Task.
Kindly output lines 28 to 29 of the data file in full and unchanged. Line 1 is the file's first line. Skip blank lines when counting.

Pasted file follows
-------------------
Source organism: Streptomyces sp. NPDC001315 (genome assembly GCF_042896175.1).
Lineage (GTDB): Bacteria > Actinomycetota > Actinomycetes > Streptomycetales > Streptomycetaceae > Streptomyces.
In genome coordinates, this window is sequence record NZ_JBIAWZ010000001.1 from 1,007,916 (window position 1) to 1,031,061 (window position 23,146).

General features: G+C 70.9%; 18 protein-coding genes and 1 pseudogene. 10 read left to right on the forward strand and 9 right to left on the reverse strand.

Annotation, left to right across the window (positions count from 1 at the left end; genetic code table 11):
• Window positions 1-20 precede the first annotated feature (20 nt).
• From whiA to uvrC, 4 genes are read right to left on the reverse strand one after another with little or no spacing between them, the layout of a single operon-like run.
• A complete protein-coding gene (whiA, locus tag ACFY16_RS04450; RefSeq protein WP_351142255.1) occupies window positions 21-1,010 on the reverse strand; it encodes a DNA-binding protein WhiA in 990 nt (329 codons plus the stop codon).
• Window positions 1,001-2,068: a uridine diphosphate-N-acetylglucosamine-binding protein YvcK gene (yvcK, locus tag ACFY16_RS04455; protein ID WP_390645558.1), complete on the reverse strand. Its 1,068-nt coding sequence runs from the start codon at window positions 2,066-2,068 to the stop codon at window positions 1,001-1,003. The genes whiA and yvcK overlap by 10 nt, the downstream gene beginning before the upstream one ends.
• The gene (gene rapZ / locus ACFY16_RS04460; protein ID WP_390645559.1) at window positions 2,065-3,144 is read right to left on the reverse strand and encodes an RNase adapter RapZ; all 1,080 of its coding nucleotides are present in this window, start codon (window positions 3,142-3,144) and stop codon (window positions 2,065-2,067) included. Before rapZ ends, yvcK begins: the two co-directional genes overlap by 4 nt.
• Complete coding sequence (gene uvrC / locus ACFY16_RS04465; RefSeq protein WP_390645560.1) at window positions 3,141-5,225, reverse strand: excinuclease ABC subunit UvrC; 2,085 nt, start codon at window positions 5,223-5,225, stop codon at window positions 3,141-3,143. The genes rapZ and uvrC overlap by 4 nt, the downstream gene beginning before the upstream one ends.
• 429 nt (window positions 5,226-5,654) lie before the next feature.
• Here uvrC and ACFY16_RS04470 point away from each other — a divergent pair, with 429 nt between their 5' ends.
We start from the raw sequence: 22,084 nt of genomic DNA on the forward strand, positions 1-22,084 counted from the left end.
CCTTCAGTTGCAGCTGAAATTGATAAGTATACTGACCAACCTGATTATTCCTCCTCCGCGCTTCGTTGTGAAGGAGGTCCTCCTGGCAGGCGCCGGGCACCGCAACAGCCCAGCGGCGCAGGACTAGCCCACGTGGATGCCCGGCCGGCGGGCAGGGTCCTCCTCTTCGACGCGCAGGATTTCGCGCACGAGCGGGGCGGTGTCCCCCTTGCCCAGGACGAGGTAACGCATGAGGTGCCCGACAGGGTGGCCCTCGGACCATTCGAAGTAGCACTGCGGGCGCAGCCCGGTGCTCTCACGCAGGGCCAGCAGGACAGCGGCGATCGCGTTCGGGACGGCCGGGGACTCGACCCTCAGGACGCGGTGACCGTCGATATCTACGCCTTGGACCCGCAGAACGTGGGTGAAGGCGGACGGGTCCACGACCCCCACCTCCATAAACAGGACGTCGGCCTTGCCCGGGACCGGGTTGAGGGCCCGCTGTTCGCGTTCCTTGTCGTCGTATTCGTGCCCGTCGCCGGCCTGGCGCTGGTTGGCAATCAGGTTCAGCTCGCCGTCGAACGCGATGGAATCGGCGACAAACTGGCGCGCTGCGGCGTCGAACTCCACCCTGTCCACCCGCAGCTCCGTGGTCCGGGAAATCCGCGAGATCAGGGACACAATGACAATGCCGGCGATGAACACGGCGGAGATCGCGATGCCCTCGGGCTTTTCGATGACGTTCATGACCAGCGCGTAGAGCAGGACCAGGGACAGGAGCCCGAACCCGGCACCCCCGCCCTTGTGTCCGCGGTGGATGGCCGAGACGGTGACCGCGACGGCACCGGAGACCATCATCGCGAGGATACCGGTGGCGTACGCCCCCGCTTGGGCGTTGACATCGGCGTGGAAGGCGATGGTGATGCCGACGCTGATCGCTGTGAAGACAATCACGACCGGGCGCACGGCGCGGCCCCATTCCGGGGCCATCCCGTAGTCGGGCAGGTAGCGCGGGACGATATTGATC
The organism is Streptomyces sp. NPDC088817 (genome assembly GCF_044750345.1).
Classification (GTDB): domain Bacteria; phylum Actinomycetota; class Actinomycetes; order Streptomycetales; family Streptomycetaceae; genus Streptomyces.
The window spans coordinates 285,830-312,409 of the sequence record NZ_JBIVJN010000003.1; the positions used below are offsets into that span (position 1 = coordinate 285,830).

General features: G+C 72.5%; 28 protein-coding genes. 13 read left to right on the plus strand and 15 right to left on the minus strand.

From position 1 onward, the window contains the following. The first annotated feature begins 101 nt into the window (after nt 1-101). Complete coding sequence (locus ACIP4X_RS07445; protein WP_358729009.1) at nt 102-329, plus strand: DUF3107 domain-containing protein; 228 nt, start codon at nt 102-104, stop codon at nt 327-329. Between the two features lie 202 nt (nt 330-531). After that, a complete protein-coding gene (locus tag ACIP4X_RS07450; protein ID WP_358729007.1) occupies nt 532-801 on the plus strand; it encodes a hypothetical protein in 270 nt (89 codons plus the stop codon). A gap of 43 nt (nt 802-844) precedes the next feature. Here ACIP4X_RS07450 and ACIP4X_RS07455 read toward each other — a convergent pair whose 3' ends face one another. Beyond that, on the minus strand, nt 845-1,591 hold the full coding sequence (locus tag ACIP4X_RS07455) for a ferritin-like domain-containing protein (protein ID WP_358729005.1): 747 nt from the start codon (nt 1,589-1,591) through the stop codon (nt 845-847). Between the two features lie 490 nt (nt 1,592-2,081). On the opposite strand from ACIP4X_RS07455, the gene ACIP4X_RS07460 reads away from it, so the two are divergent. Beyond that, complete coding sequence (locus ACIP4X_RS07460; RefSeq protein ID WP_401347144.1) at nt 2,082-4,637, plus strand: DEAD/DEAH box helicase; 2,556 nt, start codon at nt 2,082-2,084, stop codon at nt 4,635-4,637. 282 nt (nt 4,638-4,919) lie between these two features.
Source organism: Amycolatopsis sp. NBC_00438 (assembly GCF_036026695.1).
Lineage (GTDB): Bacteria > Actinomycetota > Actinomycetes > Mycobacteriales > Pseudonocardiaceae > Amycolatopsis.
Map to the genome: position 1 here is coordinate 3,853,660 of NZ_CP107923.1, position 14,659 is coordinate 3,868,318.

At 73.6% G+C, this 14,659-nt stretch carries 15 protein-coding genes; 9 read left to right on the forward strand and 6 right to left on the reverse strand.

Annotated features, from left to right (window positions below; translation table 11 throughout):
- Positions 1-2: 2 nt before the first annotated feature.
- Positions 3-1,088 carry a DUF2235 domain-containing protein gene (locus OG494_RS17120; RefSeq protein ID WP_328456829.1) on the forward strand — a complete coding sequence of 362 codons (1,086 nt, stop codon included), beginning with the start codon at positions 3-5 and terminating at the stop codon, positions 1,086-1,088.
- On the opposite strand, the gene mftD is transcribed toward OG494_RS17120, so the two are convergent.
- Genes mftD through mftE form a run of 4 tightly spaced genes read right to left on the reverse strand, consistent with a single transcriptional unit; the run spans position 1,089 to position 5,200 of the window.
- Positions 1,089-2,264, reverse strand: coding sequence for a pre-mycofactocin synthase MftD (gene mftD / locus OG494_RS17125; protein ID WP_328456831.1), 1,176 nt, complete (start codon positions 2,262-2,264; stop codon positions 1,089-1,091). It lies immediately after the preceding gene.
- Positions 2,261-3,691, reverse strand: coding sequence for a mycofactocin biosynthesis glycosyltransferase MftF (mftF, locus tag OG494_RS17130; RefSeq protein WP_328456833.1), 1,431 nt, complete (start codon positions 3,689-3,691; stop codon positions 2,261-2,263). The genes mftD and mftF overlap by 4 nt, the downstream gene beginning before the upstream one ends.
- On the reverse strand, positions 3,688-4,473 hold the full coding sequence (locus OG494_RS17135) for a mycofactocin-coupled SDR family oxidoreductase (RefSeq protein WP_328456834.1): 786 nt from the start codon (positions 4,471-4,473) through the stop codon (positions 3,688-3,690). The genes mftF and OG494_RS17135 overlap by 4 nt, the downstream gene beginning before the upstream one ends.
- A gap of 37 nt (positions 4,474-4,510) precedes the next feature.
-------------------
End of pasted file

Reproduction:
- On the opposite strand, the gene mftD is transcribed toward OG494_RS17120, so the two are convergent.
- Genes mftD through mftE form a run of 4 tightly spaced genes read right to left on the reverse strand, consistent with a single transcriptional unit; the run spans position 1,089 to position 5,200 of the window.